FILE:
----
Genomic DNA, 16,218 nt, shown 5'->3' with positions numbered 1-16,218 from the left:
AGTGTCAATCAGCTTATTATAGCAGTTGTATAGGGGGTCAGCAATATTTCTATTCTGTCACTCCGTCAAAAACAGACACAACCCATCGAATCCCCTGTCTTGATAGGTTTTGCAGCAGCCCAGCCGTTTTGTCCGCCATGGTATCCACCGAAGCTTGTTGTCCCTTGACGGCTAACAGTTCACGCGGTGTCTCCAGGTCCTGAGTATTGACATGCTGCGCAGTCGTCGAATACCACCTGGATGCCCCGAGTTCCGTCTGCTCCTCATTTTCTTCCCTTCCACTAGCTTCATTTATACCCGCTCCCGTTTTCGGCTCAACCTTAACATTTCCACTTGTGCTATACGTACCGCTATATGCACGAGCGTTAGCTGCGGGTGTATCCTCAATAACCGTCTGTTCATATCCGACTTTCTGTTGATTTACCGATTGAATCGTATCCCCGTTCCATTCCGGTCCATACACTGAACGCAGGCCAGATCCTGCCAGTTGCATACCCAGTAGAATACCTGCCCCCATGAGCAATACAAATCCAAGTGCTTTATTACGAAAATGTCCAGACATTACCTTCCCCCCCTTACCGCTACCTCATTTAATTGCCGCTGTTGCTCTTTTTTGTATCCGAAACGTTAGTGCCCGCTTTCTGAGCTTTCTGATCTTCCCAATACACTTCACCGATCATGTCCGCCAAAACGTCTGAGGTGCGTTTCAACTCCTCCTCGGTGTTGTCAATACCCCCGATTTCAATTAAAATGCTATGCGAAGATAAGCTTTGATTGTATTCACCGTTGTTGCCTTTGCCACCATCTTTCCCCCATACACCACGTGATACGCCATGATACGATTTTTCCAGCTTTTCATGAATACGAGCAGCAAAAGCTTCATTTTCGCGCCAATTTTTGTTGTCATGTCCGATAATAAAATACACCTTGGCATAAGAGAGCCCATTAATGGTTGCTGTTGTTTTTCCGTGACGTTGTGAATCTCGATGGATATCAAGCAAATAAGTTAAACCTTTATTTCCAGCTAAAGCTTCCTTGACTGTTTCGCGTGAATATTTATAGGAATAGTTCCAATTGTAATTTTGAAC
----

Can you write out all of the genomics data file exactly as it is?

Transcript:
Genomic DNA, 16,218 nt, shown 5'->3' with positions numbered 1-16,218 from the left:
AGTGTCAATCAGCTTATTATAGCAGTTGTATAGGGGGTCAGCAATATTTCTATTCTGTCACTCCGTCAAAAACAGACACAACCCATCGAATCCCCTGTCTTGATAGGTTTTGCAGCAGCCCAGCCGTTTTGTCCGCCATGGTATCCACCGAAGCTTGTTGTCCCTTGACGGCTAACAGTTCACGCGGTGTCTCCAGGTCCTGAGTATTGACATGCTGCGCAGTCGTCGAATACCACCTGGATGCCCCGAGTTCCGTCTGCTCCTCATTTTCTTCCCTTCCACTAGCTTCATTTATACCCGCTCCCGTTTTCGGCTCAACCTTAACATTTCCACTTGTGCTATACGTACCGCTATATGCACGAGCGTTAGCTGCGGGTGTATCCTCAATAACCGTCTGTTCATATCCGACTTTCTGTTGATTTACCGATTGAATCGTATCCCCGTTCCATTCCGGTCCATACACTGAACGCAGGCCAGATCCTGCCAGTTGCATACCCAGTAGAATACCTGCCCCCATGAGCAATACAAATCCAAGTGCTTTATTACGAAAATGTCCAGACATTACCTTCCCCCCCTTACCGCTACCTCATTTAATTGCCGCTGTTGCTCTTTTTTGTATCCGAAACGTTAGTGCCCGCTTTCTGAGCTTTCTGATCTTCCCAATACACTTCACCGATCATGTCCGCCAAAACGTCTGAGGTGCGTTTCAACTCCTCCTCGGTGTTGTCAATACCCCCGATTTCAATTAAAATGCTATGCGAAGATAAGCTTTGATTGTATTCACCGTTGTTGCCTTTGCCACCATCTTTCCCCCATACACCACGTGATACGCCATGATACGATTTTTCCAGCTTTTCATGAATACGAGCAGCAAAAGCTTCATTTTCGCGCCAATTTTTGTTGTCATGTCCGATAATAAAATACACCTTGGCATAAGAGAGCCCATTAATGGTTGCTGTTGTTTTTCCGTGACGTTGTGAATCTCGATGGATATCAAGCAAATAAGTTAAACCTTTATTTCCAGCTAAAGCTTCCTTGACTGTTTCGCGTGAATATTTATAGGAATAGTTCCAATTGTAATTTTGAAC